A star(tup) is born: Why construction startups are capturing major industry, investor interest
Construction startups are hot and getting hotter. In an industry notorious for late adoption of technology, apps and innovative devices abound — and there doesn’t seem to be any sign of retreat. So the question remains: What is it about the construction industry that is generating so much excitement in the startup world?
Recent startup news
Just a few months ago, PlanGrid, which allows users to upload, track and sync changes to construction drawings in the field with a smartphone or tablet, scored a $40 million investment, bringing its total investment to $58 million.
Startup drone company Identified Technologies, which features autonomous drones that can land and launch themselves, has seen a steady stream of investors since its launch in 2013 and this year moved to larger digs to accommodate its expansion plans. FieldLens, which boasts a mobile and web communication platform and a variety of project management tools, has also secured millions in investments since its launch in 2014.
Caterpillar-backed predictive data analytics startup Uptake also made a big splash in the startup world in December when Forbes named it the hottest startup of 2015. After raising $45 million from investors, the company reached a $1.1 billion valuation in October.
Factors behind new developments
It sounds pretty simple, but the ability to use all of the latest tools is one of the most significant — and obvious — developments. Internet connectivity has made its way to all but the most remote of construction sites, greatly increasing the likelihood of technology adoption.
"Until we had connectivity in the field for the folks that are actually getting stuff built, it would be really difficult to have that dramatic level of technology impact on the industry, but we're there now," FieldLens CEO Doug Chambers told Construction Dive.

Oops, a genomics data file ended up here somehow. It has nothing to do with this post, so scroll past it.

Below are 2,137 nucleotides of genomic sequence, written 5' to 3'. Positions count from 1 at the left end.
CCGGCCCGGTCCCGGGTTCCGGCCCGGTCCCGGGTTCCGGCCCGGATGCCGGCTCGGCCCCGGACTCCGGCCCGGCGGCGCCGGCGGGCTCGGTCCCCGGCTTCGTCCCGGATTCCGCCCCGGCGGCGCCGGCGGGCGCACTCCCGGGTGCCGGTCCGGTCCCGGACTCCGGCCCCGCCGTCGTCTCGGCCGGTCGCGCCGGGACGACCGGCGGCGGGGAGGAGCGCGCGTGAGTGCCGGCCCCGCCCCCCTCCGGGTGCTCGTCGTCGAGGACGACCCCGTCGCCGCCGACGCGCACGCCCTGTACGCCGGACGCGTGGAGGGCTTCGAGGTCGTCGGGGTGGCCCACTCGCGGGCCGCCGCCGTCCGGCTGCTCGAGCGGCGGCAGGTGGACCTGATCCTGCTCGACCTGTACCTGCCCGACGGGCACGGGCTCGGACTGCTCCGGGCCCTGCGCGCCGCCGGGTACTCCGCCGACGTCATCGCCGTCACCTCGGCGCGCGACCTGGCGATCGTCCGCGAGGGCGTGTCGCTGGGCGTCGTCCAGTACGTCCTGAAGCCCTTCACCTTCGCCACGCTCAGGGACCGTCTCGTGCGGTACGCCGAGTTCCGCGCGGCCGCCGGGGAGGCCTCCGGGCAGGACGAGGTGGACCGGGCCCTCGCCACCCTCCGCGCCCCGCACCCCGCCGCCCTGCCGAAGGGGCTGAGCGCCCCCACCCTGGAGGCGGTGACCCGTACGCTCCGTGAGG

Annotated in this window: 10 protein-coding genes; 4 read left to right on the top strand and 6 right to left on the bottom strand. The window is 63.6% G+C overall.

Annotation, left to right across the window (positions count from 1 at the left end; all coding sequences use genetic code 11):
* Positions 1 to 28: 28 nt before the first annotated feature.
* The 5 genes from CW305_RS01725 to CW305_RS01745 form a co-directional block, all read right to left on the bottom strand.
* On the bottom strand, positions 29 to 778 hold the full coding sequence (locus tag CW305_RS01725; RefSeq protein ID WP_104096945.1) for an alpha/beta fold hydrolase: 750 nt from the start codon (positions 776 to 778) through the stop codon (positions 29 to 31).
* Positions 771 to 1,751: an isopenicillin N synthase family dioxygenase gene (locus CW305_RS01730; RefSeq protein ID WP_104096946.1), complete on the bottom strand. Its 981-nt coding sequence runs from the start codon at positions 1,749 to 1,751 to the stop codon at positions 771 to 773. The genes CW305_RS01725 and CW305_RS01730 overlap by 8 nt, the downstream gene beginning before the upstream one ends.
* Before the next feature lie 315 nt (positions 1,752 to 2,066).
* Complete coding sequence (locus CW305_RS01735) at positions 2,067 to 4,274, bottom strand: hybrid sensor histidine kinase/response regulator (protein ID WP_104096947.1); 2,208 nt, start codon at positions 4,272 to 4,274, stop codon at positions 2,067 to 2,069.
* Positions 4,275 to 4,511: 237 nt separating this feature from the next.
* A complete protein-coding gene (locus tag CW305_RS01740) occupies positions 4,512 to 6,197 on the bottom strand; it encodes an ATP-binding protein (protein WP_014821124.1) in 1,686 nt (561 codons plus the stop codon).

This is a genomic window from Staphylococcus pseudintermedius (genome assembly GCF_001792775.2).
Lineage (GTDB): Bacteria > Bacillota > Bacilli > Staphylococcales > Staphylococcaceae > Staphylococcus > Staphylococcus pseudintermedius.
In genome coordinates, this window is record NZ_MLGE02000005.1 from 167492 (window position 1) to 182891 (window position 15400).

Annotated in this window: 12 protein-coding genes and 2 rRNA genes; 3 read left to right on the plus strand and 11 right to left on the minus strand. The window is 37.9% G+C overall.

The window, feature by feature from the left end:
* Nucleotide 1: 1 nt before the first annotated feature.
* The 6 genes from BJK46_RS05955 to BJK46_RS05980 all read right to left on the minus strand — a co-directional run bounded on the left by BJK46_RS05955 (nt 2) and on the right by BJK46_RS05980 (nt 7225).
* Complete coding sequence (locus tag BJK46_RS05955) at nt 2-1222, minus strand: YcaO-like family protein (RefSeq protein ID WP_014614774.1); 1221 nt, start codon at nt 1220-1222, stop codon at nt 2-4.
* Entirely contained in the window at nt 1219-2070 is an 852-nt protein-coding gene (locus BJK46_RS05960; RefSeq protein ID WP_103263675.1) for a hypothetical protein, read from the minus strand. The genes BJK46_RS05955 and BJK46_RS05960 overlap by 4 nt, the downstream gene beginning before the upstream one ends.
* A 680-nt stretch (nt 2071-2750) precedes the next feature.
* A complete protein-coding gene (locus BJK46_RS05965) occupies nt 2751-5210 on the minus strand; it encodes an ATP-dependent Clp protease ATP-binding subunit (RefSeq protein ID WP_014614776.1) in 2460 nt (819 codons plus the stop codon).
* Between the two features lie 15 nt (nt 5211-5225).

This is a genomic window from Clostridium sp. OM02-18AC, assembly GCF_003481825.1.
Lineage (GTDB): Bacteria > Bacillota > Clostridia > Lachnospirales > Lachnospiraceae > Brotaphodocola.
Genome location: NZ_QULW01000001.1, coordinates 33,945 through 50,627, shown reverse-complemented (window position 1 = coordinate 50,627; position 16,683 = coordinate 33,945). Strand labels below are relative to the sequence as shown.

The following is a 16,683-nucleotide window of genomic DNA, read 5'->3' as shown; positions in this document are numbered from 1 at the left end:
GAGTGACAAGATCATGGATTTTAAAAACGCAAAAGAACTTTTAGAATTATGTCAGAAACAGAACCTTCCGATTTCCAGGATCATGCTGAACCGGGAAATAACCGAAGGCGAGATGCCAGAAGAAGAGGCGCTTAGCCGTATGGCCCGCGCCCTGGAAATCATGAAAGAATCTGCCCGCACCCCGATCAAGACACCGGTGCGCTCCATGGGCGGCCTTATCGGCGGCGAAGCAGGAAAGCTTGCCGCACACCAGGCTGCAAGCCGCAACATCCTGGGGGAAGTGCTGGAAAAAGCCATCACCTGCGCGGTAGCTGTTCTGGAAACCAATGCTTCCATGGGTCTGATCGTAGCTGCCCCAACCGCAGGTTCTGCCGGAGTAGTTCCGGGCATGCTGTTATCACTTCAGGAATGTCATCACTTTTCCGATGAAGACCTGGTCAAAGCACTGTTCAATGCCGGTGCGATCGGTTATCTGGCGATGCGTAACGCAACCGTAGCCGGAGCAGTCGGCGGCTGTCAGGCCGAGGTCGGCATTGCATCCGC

Also a necessary part of the equation: Technology has finally developed to a point where it’s useful to the construction industry.
Fieldwire co-founder and CEO Yves Frinault said that unlike the highly automated manufacturing and agricultural industries, construction still has a very strong human element.
"Basically, all those very advanced human interfaces are getting to a point where it's becoming usable in construction," he told Construction Dive.
Personal adoption driving growth
The experts agree, however, that the most powerful influence on the adoption of technology in the construction industry is the fact that people are using it in their personal lives, and they want to use it at work as well.
"Technology has influenced enough of our customers in their personal lives that they're starting to realize it can have a serious impact in the workplace," Identified Technologies president and CEO Dick Zhang told Construction Dive. "I think that's probably one of the biggest drivers."
Frinault said that because customers are so familiar with mobile computing, they need very little training to use an app like Fieldwire.
"Construction is not the fastest industry to adopt technology," Frinault said, "but when that technology comes from the outside, it's just as fast as anybody else."